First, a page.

Tech Review: Edgy game apps worthy of buzz

New York City police said last year that New York City police said last year that Apple products were stolen in a total of 11,447 incidents last year from Jan. 1 to Sept. 23, an increase of 40 percent over the same period in 2011. Above, an Apple iPhone 5. (Sept. 28, 2012) Photo Credit: Getty Images

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Every week, a slew of blurb-worthy games debuts in the iTunes App Store and on Google Play. In a lot of cases, the more innovative and independent publishers test the waters by releasing their games on iOS first. Here's a roundup of the best new games:

Mr. Crab

(iOS; $0.99)

In this family-friendly game, you control the eponymous hat-clad character as he ascends to the top of each rotational level to be rewarded with a shower of confetti. Along the way, Mr. Crab is tasked with rescuing smaller crabs, collecting multicolored pearls and using clams or birds as springboards. While the settings vary, the game play mechanics stay consistent. This game is pretty difficult, but it's loads of clawtastic fun.

The Other Brothers

(iOS; $1.99)

The Other Brothers from 3D Attack Interactive is the closest a mobile game has come to replicating the Super Mario Bros. experience. Instead of being plumbers, brothers Joe and Jim are auto mechanics who get roped into a typical rescue mission involving a distressed damsel. The game environment is grittier than Mario, featuring mobsters with uppercut attacks, machine guns, guard dogs and arduous boss fights.

Injustice: Gods Among Us

(iOS; free)

The major appeal of this Warner Brothers fighting game is that you get to pit famed DC Comics heroes and villains against each other. You start off with The Flash and less popular characters for your fighting squad. Characters level up with victories, and eventually you unlock Batman, Superman, Wonder Woman and Green Lantern. The game uses fantastic touch and swipe controls for attacks and special moves.

Into the Dead

(iOS, Android; free)

PikPok Games has delivered one of the most visually memorable and intense first-person running games available. You're dropped into a field and must run away from packs of the undead. The developers smartly offer four control schemes from the get-go to make players as comfortable as they can be while they dodge snarling corpses and inanimate obstacles. At first, you're equipped only with your faceless character's shallow breathing, but you can pick up weapons during your endless escape. As a freemium game, you can purchase coins right away and 'fast unlock' all of the weapons. The horror elements here are for mature players only, since the last sounds you hear at the end of a run are screams and the munching of zombies.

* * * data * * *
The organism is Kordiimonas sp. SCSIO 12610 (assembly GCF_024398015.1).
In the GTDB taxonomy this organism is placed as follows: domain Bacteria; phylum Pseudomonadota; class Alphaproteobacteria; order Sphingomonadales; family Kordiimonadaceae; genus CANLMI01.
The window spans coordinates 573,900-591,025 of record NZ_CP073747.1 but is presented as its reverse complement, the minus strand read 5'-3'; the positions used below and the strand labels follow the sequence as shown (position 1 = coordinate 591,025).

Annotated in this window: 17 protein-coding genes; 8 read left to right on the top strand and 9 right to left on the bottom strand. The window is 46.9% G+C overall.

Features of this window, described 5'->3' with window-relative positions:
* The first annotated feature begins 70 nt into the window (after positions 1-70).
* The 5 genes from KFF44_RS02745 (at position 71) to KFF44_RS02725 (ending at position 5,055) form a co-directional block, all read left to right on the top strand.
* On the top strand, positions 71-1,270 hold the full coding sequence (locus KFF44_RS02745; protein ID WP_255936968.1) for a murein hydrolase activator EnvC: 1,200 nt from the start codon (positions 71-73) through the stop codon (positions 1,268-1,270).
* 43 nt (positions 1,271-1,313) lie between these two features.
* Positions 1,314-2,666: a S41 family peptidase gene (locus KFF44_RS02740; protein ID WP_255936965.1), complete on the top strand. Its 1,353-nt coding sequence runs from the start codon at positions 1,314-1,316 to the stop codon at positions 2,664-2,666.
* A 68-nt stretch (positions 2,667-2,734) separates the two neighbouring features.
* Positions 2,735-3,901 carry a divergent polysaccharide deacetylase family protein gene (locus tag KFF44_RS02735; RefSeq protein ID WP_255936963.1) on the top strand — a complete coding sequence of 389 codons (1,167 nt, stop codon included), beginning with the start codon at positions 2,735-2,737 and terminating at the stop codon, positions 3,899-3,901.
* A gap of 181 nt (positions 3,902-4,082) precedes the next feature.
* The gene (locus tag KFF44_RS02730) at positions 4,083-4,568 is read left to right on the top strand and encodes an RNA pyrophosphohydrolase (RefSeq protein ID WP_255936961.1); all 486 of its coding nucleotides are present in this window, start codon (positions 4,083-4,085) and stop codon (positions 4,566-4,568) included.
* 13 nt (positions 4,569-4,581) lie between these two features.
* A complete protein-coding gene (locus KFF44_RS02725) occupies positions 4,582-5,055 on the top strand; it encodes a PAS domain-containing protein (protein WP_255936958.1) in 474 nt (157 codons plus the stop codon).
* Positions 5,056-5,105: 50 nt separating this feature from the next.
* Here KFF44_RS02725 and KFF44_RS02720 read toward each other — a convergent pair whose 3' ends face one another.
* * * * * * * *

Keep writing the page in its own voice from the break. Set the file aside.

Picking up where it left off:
Nimble Quest

(iOS, Android; free)

Nimble Quest is another throwback mobile game that combines fantasy role-playing and the arcade classic Snake. Instead of a rectangular snake that consumes squares and circles, you steer a "conga line of heroes," all of which boast specialized abilities and attacks. The better you do slashing bad guys, the more heroes you unlock. The game is set up with the service Everyplay, so you can share video replays of your most impressive Nimble Quest sessions via Facebook, YouTube, Twitter and email.

-- Appolicious.com,

Tribune Media Services


Easy as pie

 

For Xbox Live gamers already spending too much time in front of their TVs, this can't be good. Microsoft and Pizza Hut have unveiled a new app that allows gamers to order pizza and other menu items directly from the Xbox. But they can get some exercise: The pizza can be created and ordered with hand gestures using Kinect for Xbox 360.

 

Damage control

 

Samsung has loaded its soon-to-be released flagship Galaxy S4 smartphone with plenty of the "ahh" factor. But it's the "oh-no" factor clumsy owners should protect against. A new study by SquareTrade, a provider of protection and replacement plans for consumer electronics, predicts that one in four Galaxy S4 users will accidentally damage or break their phones in the first year, typically by dropping them.

 

Safety monitor

 

AT&T has entered the home-security market in 15 areas including Long Island. The systems work with a consumer's existing broadband or wireless connection. Packages start at $29.95 a month plus a $149.99 installation fee for basic monitoring by AT&T. For extra charges, homeowners can add modules that allow them to use the Internet to control lighting, thermostats, door locks and even shut off the water if a leak is detected. -- PETER KING

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